Besides a hamster being lost, nothing strikes fear into the heart of a hamster owner more than hamster health problems. Hamsters are so small, that it seems impossible for a sick hamster to overcome its illness.

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Hamsters are small rodents that are commonly kept as house pets. They are distinguishable from other rodents due to their short tails, stubby legs and small ears. Hamsters have many different colors, including black, grey, brown, white, yellow, red or a mixture of several colors.

Once the type of hamster housing is chosen, it’s time to outfit your hamster’s abode with bedding, toys, water bottles, an exercise wheel and other fun hamster home accessories. The choice of hamster beddingis important, because hamsters enjoy digging and burrowing in it.

Your goal as a hamster owner is to learn all about hamsters to make both your life and your hamster’s better.

Hamsters have very poor eyesight. Their scent glands on their backs secrete an easily identifiable smell. To find their way around, they leave a trail of scent by rubbing their backs against objects. When a hamster needs to find their way back home, they will use this scent trail as a guide.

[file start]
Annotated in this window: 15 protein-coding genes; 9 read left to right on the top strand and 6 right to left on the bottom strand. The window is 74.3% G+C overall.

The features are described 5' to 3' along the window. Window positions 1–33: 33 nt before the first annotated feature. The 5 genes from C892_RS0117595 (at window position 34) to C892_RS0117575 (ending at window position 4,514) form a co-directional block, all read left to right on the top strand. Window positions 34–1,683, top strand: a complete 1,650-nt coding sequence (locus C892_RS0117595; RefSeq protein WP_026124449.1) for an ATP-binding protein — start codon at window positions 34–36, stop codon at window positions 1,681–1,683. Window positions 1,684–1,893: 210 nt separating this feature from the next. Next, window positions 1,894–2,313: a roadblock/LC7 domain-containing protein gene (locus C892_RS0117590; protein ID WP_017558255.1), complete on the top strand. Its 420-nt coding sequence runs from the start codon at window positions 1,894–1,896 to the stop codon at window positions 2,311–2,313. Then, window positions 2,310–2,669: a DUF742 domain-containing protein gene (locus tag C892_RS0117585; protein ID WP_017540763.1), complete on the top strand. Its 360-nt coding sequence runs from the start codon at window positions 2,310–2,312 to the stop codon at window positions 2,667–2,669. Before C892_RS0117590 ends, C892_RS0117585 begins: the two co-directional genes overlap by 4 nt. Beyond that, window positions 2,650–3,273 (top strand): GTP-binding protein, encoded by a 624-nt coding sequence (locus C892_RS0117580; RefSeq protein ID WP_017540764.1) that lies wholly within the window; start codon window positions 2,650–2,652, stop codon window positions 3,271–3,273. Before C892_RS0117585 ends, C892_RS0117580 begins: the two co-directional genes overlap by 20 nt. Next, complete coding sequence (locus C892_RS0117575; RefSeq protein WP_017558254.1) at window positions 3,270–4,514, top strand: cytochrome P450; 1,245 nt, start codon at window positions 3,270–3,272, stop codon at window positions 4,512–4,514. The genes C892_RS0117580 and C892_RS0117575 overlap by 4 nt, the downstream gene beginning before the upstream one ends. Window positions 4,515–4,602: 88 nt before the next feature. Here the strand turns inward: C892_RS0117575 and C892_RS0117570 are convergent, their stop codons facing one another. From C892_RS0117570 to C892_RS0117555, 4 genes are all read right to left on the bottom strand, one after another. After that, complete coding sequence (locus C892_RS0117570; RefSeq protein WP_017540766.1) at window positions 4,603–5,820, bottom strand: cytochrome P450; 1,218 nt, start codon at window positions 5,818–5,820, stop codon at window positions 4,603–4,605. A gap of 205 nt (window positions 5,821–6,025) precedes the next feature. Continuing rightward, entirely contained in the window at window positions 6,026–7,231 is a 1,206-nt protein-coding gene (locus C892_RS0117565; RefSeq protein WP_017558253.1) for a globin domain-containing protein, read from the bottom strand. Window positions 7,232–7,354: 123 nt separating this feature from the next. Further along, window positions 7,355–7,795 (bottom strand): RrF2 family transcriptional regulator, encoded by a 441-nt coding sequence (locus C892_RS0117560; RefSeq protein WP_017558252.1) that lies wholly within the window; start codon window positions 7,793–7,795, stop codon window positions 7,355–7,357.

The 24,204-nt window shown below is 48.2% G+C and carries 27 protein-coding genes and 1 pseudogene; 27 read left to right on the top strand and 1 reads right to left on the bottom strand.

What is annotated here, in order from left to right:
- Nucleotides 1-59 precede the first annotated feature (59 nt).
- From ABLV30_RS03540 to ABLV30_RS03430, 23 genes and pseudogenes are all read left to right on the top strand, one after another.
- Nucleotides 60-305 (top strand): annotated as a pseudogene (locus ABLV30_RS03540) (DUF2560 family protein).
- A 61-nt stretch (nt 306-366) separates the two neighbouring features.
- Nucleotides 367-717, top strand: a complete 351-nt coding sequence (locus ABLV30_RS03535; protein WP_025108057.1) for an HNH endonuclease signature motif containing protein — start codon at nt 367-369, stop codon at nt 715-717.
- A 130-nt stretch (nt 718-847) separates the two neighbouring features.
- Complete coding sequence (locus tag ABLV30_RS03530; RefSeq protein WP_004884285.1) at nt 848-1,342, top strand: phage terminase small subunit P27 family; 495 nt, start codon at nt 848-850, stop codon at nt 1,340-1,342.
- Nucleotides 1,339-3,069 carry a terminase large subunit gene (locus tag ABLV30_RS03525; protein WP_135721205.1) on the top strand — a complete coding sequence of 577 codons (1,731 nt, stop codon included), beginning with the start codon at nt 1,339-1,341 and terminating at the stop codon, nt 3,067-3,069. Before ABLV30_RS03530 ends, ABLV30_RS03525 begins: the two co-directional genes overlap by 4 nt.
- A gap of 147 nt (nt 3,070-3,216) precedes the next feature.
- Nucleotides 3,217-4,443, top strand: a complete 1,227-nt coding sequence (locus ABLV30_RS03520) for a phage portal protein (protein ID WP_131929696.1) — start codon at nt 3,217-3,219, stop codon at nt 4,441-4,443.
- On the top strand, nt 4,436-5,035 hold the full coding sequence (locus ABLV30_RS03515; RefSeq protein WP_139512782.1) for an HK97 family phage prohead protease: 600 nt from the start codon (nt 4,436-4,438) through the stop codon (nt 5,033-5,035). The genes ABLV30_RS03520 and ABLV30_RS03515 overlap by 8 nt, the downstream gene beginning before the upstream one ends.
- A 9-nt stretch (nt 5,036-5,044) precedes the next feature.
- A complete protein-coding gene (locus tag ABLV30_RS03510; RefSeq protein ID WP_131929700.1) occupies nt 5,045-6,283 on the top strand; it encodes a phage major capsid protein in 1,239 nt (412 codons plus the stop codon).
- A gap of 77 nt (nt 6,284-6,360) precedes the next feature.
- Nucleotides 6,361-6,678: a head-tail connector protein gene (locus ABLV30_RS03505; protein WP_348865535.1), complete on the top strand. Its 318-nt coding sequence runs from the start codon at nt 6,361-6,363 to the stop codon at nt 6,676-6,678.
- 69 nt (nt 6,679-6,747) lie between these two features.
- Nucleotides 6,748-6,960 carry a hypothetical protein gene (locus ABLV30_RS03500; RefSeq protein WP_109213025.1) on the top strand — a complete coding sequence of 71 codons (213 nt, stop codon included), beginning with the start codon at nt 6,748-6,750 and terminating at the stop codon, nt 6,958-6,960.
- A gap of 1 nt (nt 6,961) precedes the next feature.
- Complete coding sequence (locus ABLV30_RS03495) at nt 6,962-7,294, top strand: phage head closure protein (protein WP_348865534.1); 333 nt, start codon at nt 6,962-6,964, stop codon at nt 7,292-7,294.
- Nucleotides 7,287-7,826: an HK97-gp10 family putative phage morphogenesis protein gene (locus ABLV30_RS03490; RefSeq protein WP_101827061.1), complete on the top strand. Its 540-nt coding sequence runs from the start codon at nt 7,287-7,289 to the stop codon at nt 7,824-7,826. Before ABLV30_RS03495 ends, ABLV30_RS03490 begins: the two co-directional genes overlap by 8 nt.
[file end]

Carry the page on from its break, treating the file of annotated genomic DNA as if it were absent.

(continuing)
Part of the fun of caring for hamsters is interacting with them. Keep in mind though that most hamsters enjoy doing their own thing and don’t often like to be cuddled or held.

Wild hamsters will hibernate if the weather gets cold enough. Hamsters will wake up from their hibernation periodically to eat. If there isn't enough food stored, hamsters will wait to hibernate until their surplus is to their liking.

Some hamsters are very social, while others are loners. For example, the Syrian hamster doesn't like living near other hamsters. They are very territorial and should never be put in a cage with other hamsters. It will bite the other hamster, and may even kill it. Dwarf hamsters, on the other hand, are social and like to have a friend nearby.

Hamster cages, hamster tanks, hamster habitats – many options are available for housing hamsters. The ideal hamster cage is safe and kept clean, and once those qualities are met, choosing which hamster cage or habitat is best for you and your hamster is often determined by available space and budget.

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Don’t forget the importance of water for hamsters. Water must be fresh, clean and always available.